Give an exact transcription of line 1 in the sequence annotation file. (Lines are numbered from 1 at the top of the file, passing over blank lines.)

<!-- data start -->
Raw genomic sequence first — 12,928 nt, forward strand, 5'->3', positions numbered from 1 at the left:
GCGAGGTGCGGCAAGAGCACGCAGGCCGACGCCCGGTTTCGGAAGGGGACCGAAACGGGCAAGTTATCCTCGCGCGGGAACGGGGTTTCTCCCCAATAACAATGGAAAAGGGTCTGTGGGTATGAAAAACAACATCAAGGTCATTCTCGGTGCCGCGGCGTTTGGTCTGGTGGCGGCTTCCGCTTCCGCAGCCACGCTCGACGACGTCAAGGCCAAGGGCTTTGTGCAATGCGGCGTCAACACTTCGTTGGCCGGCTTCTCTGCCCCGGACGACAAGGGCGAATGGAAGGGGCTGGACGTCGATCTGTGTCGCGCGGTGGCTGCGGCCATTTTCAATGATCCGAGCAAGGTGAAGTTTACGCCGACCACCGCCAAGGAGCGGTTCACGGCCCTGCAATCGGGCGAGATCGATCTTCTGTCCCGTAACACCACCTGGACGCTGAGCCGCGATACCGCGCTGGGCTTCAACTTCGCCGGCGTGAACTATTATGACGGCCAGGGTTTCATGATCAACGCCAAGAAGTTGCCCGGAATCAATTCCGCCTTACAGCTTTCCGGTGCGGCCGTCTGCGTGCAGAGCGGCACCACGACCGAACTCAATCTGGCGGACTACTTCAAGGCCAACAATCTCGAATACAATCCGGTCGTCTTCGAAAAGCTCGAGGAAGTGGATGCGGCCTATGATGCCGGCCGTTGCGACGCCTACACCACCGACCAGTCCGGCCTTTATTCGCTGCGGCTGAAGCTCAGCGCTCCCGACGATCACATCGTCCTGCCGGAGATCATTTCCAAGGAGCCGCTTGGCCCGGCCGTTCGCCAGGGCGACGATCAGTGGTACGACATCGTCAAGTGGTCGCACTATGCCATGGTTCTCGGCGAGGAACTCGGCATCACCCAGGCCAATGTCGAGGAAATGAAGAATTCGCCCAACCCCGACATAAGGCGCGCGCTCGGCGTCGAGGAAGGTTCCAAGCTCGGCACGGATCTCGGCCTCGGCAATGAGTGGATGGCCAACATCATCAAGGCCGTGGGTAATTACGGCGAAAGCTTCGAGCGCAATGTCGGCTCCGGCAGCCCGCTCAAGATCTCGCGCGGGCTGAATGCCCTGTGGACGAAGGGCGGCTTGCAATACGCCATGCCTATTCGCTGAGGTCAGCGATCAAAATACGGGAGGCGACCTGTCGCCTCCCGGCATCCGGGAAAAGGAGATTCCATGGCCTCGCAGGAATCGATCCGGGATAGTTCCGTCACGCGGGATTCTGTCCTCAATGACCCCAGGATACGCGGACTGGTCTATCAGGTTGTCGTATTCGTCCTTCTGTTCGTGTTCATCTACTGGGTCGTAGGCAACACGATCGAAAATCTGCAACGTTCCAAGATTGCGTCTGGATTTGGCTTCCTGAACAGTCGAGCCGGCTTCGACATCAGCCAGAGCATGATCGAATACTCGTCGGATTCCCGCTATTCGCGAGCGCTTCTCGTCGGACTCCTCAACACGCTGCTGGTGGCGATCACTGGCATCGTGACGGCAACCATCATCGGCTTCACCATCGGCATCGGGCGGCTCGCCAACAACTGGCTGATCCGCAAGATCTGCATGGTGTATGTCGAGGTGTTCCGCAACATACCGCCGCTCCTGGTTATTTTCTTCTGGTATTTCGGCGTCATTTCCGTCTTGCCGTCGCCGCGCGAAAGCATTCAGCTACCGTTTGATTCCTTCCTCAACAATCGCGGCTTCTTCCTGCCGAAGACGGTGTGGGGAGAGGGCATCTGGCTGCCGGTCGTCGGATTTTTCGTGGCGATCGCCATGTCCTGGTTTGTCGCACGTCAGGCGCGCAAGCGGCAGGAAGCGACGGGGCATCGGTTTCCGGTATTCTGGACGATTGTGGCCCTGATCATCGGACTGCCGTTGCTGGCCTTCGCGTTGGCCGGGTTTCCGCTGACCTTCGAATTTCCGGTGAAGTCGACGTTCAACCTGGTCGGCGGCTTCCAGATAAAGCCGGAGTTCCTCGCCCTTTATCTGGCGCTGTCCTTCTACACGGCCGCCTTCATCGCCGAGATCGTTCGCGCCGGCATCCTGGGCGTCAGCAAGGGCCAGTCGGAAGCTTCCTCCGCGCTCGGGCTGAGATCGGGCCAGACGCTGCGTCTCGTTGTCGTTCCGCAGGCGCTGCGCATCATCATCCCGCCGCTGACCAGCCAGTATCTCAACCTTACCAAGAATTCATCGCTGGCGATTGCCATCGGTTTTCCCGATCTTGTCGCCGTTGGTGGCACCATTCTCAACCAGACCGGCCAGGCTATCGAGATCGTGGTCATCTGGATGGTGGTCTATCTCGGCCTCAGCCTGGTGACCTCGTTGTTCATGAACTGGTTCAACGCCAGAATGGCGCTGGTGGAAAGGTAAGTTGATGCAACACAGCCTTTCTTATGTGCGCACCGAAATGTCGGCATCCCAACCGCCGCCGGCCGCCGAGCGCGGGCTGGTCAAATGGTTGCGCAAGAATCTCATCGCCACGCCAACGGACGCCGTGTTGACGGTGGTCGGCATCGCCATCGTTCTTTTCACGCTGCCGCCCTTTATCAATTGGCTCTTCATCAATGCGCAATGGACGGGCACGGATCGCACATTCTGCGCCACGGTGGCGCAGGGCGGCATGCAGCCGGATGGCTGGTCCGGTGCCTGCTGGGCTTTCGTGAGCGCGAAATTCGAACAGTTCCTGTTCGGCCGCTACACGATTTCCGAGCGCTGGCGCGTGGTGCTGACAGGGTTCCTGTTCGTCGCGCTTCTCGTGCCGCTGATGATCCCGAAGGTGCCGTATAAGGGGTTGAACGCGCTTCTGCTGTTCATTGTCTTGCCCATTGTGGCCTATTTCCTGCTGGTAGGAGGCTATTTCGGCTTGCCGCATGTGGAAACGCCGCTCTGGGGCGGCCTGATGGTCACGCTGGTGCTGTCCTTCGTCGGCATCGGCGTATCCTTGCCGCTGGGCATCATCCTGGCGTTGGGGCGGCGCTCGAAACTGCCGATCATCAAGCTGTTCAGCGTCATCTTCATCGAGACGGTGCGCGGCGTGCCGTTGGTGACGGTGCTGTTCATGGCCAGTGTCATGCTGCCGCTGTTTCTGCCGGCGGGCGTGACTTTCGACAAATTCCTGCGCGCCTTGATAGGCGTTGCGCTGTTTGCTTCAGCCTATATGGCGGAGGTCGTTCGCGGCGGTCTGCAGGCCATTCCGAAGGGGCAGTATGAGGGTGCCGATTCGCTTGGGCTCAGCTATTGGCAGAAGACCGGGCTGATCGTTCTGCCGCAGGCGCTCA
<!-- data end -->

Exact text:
Raw genomic sequence first — 12,928 nt, forward strand, 5'->3', positions numbered from 1 at the left: